Rosé sparkling wines like Champagne, Prosecco, Cava, and others make a fun and festive alternative to regular bubbles—but don’t snub these as not as important as their clear counterparts. Rosé Champagnes (i.e., those coming from the Champagne region of France) are made in the same basic way as regular Champagne, from the same grapes and the same region. Most other regions where sparkling wine is produced, and where red grape varieties also grow, also make a rosé version.
How is sparkling rosé wine made?
There are two main methods to make rosé sparkling wine. Typically, either white wine is blended with red wine to make a rosé base wine, or only red grapes are used but spend a short period of time on their skins (maceration) to make rosé colored juice before pressing and fermentation. In either case the base wine goes through a second fermentation (the one that makes the bubbles) through any of the various sparkling wine making methods.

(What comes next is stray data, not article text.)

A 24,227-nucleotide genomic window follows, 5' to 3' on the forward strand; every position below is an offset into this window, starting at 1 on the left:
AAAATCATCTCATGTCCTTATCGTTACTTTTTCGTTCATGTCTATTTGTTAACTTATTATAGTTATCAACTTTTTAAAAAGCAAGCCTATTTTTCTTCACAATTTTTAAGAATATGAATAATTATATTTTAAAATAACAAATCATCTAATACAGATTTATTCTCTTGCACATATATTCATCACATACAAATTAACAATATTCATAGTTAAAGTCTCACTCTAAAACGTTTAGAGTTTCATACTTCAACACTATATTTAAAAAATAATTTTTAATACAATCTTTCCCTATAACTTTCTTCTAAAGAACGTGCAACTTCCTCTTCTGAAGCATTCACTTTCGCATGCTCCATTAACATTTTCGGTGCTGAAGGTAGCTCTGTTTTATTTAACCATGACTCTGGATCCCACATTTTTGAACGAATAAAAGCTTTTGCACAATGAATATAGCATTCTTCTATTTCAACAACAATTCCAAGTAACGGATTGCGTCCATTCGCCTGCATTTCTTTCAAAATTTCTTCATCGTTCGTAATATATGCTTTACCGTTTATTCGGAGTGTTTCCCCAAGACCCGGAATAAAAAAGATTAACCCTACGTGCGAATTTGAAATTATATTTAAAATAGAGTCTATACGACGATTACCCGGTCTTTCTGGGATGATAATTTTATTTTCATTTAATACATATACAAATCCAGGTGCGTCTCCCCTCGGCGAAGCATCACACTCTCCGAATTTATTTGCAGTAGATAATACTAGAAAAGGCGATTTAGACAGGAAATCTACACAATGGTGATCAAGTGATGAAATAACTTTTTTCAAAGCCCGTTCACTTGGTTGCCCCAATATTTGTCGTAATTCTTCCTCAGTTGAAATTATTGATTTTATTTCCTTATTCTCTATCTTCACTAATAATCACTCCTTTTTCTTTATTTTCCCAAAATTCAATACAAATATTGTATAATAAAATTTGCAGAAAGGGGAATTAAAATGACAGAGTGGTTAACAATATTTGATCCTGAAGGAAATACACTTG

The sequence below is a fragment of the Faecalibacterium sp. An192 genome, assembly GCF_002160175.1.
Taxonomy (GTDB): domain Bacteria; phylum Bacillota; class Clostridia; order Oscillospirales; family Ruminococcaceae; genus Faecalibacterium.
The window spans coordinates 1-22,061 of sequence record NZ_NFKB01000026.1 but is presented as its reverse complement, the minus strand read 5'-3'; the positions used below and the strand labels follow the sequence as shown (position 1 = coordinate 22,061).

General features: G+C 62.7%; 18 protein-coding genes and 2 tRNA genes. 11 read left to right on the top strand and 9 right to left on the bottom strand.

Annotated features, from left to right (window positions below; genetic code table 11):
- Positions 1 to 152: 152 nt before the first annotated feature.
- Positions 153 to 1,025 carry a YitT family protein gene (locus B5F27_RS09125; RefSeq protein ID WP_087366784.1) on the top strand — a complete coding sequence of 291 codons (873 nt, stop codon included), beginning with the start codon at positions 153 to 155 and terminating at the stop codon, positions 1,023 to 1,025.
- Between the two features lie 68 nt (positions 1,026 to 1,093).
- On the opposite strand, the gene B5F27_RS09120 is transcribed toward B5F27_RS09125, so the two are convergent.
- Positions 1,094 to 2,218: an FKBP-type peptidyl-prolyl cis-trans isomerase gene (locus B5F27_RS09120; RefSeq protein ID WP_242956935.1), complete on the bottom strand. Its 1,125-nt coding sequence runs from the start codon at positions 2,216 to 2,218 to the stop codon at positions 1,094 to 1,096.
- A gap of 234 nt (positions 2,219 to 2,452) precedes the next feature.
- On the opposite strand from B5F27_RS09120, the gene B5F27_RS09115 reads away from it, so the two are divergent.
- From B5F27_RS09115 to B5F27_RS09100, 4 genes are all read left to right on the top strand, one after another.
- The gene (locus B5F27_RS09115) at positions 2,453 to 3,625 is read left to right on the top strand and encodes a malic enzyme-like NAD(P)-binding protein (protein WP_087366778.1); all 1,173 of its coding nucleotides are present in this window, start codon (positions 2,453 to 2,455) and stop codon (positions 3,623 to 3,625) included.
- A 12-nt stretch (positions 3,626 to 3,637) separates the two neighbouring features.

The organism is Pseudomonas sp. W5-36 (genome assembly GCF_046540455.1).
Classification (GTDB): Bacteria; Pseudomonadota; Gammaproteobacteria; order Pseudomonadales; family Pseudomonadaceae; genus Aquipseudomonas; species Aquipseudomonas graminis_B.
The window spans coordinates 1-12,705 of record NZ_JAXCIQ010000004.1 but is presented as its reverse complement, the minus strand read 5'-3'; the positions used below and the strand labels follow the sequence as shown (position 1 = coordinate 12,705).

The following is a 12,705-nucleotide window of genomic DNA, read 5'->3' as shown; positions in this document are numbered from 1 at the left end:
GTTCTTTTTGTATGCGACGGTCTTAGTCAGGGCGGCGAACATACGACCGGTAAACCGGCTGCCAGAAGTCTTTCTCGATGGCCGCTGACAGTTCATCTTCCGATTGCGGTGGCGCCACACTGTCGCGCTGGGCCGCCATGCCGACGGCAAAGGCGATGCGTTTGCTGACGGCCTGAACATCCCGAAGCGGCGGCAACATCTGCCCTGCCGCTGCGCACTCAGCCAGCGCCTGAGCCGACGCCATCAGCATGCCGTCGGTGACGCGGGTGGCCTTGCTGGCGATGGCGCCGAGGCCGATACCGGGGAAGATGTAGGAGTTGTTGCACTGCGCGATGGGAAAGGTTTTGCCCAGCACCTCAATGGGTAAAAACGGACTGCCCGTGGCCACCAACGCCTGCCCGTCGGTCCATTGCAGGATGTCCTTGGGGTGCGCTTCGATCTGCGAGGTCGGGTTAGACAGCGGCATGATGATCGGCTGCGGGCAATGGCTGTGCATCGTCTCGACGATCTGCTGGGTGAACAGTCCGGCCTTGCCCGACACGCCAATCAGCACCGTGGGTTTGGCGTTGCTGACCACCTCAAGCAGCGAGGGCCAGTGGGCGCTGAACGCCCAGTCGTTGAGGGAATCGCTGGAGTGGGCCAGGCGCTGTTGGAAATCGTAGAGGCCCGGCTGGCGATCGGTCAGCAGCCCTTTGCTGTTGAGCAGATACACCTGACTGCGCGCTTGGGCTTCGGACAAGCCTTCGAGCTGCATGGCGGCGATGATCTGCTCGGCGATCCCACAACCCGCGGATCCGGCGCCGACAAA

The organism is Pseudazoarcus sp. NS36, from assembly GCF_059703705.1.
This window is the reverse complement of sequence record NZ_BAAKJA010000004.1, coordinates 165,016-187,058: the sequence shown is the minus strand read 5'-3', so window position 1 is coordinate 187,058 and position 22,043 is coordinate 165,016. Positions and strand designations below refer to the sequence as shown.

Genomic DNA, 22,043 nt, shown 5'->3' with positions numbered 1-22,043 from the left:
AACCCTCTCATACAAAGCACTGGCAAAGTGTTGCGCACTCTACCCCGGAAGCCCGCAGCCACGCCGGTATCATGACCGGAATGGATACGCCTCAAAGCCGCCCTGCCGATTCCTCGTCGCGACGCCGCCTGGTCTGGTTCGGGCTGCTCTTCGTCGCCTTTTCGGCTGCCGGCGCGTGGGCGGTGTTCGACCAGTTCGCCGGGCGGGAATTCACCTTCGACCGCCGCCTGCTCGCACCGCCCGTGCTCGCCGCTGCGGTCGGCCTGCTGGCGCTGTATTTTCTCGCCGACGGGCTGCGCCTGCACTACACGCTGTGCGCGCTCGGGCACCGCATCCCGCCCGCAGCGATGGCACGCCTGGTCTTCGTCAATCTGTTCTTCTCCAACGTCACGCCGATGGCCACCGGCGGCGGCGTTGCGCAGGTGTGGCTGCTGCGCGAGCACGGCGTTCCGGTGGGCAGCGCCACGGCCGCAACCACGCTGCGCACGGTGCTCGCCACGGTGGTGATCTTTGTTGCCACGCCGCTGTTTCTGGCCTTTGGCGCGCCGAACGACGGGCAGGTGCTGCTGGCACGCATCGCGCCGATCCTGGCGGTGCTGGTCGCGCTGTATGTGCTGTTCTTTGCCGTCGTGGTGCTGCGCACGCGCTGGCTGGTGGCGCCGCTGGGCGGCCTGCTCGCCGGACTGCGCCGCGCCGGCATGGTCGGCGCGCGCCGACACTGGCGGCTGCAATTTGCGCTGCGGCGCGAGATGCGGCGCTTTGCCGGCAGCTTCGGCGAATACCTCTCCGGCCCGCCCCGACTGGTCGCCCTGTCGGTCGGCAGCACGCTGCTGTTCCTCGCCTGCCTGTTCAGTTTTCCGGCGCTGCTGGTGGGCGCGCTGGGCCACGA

What gives rosé Champagne and sparkling wine their color and bubbles?
The bubbles in sparkling wine are formed when the base wine undergoes a secondary fermentation, which traps carbon dioxide inside the bottle or fermentation vessel. During this stage, the yeast cells can absorb some of the wine’s color but for the most part, the pink hue remains.
How do you serve rosé sparkling wine?